out to dinner with friends

7 04 2013

One of the challenges, but huge blessings when you get it right, is finding friends in an expat situation.

Mwanza is an extraordinary melting pot of nations, cultures, religions and personalities.  The main areas of industry are around mining, textile manufacture, fishing and some supporting businesses around that.  Mwanza has the second largest population in Tanzania, and that massive population truly involves allsorts.

Our joy is to have made friends from several nations: several American friends, British, Canadian, Dutch and Australians are among close friends after just a few months here… the expats here in Mwanza have got it right.  We have all learned what gets us through, and generally pull together when there are challenges, and it has built strength and cohesion when there is not always a lot of reliability in life events.

We have been joined in our home this week by a great Australian couple, who will be house sitting when we visit SA for the month.

I am amazed at the outstanding people who come to this peculiar corner of Africa and enrich it with their skills.  Derrick and Susan have retired from their jobs, and are now serving here. This is by no means an easy task.

Derrick is a highly skilled anesthetist, and is teaching, assisting with surgeries and helping to keep equipment in order at the big hospital here in town.  The crazy trials that arise almost daily would drive a lesser person back to a leisurely life of sitting on a beach fishing all day! But Derrick has persevered.

Susan is also a trained doctor, and is very knowledgeable in the world of psychiatry. She assists in psychiatric care of patients at  the hospital. We are also in a hard-at-it prayer team together, and  she does every possible Sunday school class, and anything else she can do to help others.

Derrick and Susan work hard at learning KiSwahili (no easy task), take cold showers, because that is what there is at their house, and smile through difficulties.   I am so proud to call them our friends and appreciate all that I can learn from them.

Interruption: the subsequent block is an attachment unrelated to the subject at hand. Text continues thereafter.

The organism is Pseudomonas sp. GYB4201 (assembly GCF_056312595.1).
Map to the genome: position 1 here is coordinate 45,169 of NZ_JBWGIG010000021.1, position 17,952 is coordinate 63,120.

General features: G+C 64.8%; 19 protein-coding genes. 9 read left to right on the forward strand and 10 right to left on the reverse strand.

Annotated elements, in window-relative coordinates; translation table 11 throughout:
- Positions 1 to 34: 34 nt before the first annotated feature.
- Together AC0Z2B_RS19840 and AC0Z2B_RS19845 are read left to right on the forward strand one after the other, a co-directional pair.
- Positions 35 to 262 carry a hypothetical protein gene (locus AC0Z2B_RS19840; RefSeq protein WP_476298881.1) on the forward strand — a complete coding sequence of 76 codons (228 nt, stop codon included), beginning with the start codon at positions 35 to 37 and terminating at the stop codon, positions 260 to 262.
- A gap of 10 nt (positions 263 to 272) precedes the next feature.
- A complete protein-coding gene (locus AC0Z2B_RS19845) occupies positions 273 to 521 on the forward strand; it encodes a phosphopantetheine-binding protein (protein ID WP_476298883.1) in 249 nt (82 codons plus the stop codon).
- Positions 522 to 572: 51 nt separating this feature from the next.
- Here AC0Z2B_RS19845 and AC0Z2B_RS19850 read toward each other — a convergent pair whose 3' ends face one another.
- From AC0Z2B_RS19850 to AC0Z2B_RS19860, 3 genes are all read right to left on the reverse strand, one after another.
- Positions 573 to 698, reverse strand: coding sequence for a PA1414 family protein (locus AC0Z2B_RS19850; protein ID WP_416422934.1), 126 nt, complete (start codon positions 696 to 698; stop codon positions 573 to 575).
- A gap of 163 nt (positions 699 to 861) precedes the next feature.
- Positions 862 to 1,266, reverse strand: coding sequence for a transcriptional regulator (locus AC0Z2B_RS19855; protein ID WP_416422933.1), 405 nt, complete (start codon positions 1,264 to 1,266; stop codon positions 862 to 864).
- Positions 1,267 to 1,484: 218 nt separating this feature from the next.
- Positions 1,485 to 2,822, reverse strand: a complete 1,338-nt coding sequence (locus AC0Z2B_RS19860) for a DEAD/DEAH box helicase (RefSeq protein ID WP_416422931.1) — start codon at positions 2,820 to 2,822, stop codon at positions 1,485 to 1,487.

There are a few special places to eat out in town, and last night was our first time to try the Tepanyaki Grill on the lake. It was a delightful treat.

In a beautiful setting on Lake Victoria, with tasty food and good company

(including a Cambodian Australian and a Tanzanian!)  we had a great time.


It was great to get out without being washed away, and even catching a photo of still moments on the lake was a challenge.

The rainy season has started!

So what?, you may ask.  This affects just about everything. Finding a good time to get washing dry, getting out on roads where the surfaces are washed away to deep potholes, wading through mud on doggie walks  (and co-ordinating those walks to non-rainy times… and I may NOT skip a walk!), and Deon feels it very closely with the geology teams unable to get into the field through swollen rivers.

We have a rather personal sadness at the effects of rainy season.  Last weekend there were troublesome storms on the lake that hammered our poor Marge, and she is pretty cracked up about it.  Her roof was destroyed, sides are cracked and even hard metal poles were broken off. We believe that she was totally rolled over, hitting the bottom of the lake.

Our boat-askari very dramatically showed us how huge the waves were, with much splooshing and roaring. He called the storm “Katrina”.  He said that three fishermen had died in the storms too. Lake Victoria is rather more challenging than just a little puddle.  (I did read somewhere that across the whole lake over 5000 people lose their lives each year. Nature’s power cannot be ignored!)

We are looking forward to a break of about three weeks in SA. Seeing family,visiting doctors and hopefully a little sea visit in there would be just up our alley before returning to more storms here in Mwanza.

The great thing is knowing we have precious friends to return to!

Wishing you a chocolate-cake-smeared-yummy-wonderful week.




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